More About the Author
"When you write a novel in your fifties, you have more perspective on life (you hope) and can let the voluptuous side of living and loving take center stage."
--From an interview with Annie Vanderbilt
Vanderbilt began writing THE SECRET PAPERS OF MADAME OLIVETTI at the age of fifty-one, when she was one year younger than her protagonist, Lily Crisp, and worked on the novel for a decade.
She and her husband, Bill Vanderbilt, met as undergraduates at Harvard and have adventured all over the world together from the day they were married. They began in the Peace Corps in India in 1968, then backpacked to Mt. Everest Base Camp in Nepal in 1972, and managed after that to sandwich wilderness and overseas adventures into their working lives--Annie has been a carpenter, wood carver, wilderness instructor, and cross-country ski center owner/operator before turning to writing. She and Bill have also toured by bicycle through Japan, Scandinavia, Europe and New Zealand, covering a total of 12,500 miles.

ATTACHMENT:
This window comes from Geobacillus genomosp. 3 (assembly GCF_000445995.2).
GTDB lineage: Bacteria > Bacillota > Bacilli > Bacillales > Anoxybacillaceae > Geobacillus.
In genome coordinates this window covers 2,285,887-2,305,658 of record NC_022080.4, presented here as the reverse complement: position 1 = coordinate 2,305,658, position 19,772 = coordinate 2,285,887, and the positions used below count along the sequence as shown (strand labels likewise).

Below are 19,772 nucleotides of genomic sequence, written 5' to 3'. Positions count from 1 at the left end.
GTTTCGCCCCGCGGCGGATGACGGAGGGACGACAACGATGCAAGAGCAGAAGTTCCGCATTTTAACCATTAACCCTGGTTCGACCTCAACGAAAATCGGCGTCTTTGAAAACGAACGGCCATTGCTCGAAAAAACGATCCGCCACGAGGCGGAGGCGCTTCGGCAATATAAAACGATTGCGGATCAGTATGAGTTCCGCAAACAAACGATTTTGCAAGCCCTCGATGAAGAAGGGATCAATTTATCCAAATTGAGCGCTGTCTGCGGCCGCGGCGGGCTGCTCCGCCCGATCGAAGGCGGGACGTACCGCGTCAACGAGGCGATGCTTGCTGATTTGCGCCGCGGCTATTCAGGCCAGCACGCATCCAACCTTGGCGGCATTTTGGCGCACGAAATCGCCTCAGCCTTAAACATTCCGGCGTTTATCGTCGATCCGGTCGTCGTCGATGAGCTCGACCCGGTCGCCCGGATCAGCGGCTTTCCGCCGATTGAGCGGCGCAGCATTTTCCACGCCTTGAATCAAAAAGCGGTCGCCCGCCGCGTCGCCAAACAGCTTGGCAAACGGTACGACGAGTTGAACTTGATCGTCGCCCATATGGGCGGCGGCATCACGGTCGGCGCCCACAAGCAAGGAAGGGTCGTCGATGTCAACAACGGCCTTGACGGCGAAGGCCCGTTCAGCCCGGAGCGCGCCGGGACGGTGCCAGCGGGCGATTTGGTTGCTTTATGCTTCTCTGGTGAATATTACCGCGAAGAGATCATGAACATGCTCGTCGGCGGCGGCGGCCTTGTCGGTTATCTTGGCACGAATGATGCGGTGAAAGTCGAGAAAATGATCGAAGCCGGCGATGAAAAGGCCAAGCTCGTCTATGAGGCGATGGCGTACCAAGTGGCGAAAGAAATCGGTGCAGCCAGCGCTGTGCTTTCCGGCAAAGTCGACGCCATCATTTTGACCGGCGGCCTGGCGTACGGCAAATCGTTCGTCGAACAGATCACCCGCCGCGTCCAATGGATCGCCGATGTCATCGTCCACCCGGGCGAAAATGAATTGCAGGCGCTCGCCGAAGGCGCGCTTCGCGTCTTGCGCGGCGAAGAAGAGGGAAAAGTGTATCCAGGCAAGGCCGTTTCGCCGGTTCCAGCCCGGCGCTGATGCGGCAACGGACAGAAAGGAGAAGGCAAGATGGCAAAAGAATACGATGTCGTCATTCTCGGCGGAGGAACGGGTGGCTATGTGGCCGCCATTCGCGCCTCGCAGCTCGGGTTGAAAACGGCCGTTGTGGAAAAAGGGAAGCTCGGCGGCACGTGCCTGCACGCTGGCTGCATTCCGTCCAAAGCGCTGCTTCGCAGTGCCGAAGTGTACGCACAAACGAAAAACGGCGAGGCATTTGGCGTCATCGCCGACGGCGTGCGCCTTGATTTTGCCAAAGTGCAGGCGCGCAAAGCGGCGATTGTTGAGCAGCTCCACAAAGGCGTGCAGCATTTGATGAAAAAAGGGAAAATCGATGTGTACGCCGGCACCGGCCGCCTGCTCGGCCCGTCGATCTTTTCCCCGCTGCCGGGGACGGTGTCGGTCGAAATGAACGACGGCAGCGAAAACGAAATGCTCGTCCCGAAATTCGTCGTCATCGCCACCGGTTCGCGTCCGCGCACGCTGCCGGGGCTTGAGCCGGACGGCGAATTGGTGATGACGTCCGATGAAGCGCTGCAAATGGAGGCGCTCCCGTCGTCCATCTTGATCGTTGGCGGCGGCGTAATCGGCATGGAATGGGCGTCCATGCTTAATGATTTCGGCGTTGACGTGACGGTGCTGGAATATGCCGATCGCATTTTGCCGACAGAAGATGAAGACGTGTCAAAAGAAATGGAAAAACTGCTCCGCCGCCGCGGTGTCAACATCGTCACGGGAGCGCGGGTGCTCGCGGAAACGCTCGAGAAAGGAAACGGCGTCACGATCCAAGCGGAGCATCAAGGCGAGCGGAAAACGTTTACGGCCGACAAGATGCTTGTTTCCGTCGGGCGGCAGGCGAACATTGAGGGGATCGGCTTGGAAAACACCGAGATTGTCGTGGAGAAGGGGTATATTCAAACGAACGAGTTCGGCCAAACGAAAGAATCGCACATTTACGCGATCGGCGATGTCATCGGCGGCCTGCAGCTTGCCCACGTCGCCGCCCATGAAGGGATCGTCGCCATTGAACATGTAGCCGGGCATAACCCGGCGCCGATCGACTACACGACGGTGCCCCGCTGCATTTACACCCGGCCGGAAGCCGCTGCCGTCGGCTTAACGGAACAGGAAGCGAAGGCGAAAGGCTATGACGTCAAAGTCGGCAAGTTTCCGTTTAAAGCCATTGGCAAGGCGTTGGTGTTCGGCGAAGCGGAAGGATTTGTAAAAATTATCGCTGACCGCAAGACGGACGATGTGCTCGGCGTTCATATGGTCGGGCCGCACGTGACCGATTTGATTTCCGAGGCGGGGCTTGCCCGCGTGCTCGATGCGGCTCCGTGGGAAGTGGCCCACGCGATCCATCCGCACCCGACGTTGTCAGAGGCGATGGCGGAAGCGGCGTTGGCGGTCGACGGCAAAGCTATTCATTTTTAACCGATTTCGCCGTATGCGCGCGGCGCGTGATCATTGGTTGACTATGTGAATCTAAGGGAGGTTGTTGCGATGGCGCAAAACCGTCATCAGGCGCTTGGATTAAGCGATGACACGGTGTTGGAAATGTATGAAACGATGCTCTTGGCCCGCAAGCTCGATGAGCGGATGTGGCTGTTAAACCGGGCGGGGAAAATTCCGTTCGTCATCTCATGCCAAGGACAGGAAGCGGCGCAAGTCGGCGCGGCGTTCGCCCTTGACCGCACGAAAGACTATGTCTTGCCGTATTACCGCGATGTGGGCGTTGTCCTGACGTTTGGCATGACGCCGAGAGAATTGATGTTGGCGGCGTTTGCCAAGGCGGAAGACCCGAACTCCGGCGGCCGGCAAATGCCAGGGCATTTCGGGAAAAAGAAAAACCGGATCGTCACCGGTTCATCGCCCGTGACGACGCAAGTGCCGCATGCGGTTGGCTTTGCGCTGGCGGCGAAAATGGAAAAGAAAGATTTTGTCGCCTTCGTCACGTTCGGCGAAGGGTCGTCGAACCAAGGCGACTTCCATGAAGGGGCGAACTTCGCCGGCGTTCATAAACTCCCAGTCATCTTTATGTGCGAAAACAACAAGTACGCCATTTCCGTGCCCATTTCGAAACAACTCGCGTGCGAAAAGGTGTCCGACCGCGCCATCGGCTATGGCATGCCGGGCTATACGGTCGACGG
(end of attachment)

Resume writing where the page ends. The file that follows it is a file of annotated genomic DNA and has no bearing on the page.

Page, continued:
Annie has faced some reversals in her life that have had a profound influence on her writing. In 1983 she fell off a cliff and struggled for 6 years to walk again. And in 2005 her house in Idaho burned to the ground, along with all of her family's possessions.
Her novel is named for the typewriter, an Olivetti Lettera 32 Portable, on which she wrote a previous book (the only existing manuscript was destroyed in the house fire). She recalls that it was laborious work writing on the antiquated typewriter, but that she became quite attached to the machine, which also was lost in the fire.
Annie Vanderbilt was born in Milwaukee, Wisconsin in 1946, graduated Phi Beta Kappa from Radcliffe College, and has lived in Ketchum, Idaho, since 1982. She currently divides her time between Idaho and Sanibel Island, Florida, where she lives with her husband, fly fishes for relaxation, and is working on her second novel.